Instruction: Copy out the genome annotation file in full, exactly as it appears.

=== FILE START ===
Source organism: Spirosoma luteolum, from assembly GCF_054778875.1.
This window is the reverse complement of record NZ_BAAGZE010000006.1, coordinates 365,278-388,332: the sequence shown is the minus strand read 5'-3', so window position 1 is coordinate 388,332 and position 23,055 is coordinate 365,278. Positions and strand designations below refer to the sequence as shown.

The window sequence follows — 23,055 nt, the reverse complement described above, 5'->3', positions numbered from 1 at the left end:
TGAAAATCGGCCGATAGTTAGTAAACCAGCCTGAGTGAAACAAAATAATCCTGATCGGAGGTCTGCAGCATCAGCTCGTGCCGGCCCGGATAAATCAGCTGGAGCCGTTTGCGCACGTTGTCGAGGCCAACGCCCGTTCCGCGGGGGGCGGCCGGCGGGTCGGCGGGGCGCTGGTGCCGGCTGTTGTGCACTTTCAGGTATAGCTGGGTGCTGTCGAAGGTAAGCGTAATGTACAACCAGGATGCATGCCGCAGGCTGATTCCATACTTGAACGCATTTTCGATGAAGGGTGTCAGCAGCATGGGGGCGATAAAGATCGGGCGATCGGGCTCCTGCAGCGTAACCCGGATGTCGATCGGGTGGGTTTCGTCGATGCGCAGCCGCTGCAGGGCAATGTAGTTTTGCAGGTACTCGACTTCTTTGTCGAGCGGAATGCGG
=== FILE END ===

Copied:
Source organism: Spirosoma luteolum, from assembly GCF_054778875.1.
This window is the reverse complement of record NZ_BAAGZE010000006.1, coordinates 365,278-388,332: the sequence shown is the minus strand read 5'-3', so window position 1 is coordinate 388,332 and position 23,055 is coordinate 365,278. Positions and strand designations below refer to the sequence as shown.

The window sequence follows — 23,055 nt, the reverse complement described above, 5'->3', positions numbered from 1 at the left end:
TGAAAATCGGCCGATAGTTAGTAAACCAGCCTGAGTGAAACAAAATAATCCTGATCGGAGGTCTGCAGCATCAGCTCGTGCCGGCCCGGATAAATCAGCTGGAGCCGTTTGCGCACGTTGTCGAGGCCAACGCCCGTTCCGCGGGGGGCGGCCGGCGGGTCGGCGGGGCGCTGGTGCCGGCTGTTGTGCACTTTCAGGTATAGCTGGGTGCTGTCGAAGGTAAGCGTAATGTACAACCAGGATGCATGCCGCAGGCTGATTCCATACTTGAACGCATTTTCGATGAAGGGTGTCAGCAGCATGGGGGCGATAAAGATCGGGCGATCGGGCTCCTGCAGCGTAACCCGGATGTCGATCGGGTGGGTTTCGTCGATGCGCAGCCGCTGCAGGGCAATGTAGTTTTGCAGGTACTCGACTTCTTTGTCGAGCGGAATGCGG